The most over-used and under-analyzed statement in the academic vocabulary is surely “more research is needed”.
These four words, occasionally justified when they appear as the last sentence in a Masters dissertation, are as often to be found as the coda for a mega-trial that consumed the lion’s share of a national research budget, or that of a Cochrane review which began with dozens or even hundreds of primary studies and progressively excluded most of them on the grounds that they were “methodologically flawed”.
Yet however large the trial or however comprehensive the review, the answer always seems to lie just around the next empirical corner.
With due respect to all those who have used “more research is needed” to sum up months or years of their own work on a topic, this ultimate academic cliché is usually an indicator that serious scholarly thinking on the topic has ceased. It is almost never the only logical conclusion that can be drawn from a set of negative, ambiguous, incomplete or contradictory data.
Recall the classic cartoon sketch from your childhood. Kitty-cat, who seeks to trap little bird Tweety Pie, tries to fly through the air. After a pregnant mid-air pause reflecting the cartoon laws of physics, he falls to the ground and lies with eyes askew and stars circling round his silly head, to the evident amusement of his prey. But next frame, we see Kitty-cat launching himself into the air from an even greater height. “More attempts at flight are needed”, he implicitly concludes.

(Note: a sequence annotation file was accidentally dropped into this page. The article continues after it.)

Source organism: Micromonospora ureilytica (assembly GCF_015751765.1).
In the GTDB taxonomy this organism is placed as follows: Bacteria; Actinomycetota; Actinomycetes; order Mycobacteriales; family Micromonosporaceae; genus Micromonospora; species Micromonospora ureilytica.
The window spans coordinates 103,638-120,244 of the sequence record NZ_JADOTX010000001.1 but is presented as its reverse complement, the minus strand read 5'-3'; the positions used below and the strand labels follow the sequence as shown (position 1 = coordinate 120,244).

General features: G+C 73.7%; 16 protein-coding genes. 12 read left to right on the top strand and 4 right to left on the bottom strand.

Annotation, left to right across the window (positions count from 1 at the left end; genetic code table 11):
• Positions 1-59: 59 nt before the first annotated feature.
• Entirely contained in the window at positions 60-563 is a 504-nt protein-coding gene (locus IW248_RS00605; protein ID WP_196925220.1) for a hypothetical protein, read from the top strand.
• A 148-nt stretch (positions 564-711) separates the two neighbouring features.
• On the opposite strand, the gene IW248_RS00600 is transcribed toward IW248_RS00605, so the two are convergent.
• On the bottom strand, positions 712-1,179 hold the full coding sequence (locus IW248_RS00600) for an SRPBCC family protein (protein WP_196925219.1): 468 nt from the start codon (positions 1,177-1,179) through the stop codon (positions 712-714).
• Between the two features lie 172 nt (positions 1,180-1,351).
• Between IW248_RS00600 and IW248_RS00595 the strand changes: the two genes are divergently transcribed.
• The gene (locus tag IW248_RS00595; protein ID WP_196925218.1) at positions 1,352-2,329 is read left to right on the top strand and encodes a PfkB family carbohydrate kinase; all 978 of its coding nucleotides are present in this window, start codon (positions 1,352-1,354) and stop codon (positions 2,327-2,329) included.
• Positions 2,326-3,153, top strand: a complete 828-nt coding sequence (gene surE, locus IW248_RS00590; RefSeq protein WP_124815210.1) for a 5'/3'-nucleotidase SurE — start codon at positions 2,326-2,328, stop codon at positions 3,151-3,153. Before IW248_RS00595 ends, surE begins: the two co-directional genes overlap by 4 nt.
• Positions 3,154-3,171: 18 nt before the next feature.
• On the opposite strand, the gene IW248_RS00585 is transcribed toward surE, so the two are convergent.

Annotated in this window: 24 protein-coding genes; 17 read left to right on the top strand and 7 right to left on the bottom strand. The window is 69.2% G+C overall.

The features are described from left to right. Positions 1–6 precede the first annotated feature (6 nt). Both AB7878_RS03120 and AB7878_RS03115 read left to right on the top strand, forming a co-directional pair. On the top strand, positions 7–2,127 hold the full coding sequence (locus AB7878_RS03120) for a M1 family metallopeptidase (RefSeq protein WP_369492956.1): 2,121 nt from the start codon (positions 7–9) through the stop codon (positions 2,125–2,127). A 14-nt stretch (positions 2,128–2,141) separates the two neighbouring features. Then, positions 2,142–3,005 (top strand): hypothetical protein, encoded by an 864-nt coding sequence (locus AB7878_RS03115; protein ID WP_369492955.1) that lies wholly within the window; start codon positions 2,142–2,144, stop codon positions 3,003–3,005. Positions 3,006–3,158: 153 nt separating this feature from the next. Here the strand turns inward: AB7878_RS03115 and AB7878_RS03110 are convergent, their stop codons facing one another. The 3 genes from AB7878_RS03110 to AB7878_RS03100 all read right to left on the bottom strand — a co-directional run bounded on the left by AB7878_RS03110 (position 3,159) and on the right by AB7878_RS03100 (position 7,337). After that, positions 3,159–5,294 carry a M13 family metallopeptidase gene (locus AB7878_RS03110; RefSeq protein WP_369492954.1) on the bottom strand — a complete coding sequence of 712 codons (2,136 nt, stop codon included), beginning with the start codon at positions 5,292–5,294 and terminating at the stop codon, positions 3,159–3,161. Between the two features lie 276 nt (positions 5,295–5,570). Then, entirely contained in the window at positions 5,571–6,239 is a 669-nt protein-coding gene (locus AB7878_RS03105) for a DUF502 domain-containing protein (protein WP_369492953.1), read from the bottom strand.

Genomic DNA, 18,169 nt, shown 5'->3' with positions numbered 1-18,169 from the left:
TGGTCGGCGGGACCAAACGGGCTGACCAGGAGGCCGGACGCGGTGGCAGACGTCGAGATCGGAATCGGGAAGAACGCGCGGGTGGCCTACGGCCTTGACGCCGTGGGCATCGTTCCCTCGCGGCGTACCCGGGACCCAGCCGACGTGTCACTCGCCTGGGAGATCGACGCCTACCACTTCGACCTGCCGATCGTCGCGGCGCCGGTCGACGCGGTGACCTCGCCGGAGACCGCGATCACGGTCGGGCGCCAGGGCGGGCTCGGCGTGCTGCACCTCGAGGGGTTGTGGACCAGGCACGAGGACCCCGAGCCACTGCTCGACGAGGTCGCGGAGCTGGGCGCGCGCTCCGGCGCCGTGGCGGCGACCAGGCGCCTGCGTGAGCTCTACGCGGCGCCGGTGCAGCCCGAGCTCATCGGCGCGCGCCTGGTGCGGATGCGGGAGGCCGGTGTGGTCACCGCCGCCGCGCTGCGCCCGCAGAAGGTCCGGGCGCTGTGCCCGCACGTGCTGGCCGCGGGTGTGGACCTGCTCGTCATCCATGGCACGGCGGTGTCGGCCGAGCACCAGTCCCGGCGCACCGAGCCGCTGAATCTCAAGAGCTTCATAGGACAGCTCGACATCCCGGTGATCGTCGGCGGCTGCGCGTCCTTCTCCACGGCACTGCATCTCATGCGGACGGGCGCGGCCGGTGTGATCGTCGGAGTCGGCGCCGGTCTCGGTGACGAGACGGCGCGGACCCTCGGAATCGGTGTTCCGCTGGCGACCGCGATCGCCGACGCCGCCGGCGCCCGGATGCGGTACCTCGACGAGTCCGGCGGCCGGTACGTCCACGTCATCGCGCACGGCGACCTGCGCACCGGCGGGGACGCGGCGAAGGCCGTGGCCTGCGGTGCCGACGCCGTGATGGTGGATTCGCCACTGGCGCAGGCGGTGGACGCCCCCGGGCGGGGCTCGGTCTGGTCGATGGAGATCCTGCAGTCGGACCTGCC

On my first day in (laboratory) research, I was told that if there is a genuine and important phenomenon to be detected, it will become evident after taking no more than six readings from the instrument. If after ten readings, my supervisor warned, your data have not reached statistical significance, you should [a] ask a different question; [b] design a radically different study; or [c] change the assumptions on which your hypothesis was based.
In health services research, we often seem to take the opposite view. We hold our assumptions to be self-evident. We consider our methodological hierarchy and quality criteria unassailable. And we define the research priorities of tomorrow by extrapolating uncritically from those of yesteryear. Furthermore, this intellectual rigidity is formalized and ossified by research networks, funding bodies, publishers and the increasingly technocratic system of academic peer review.
Here is a quote from a typical genome-wide association study: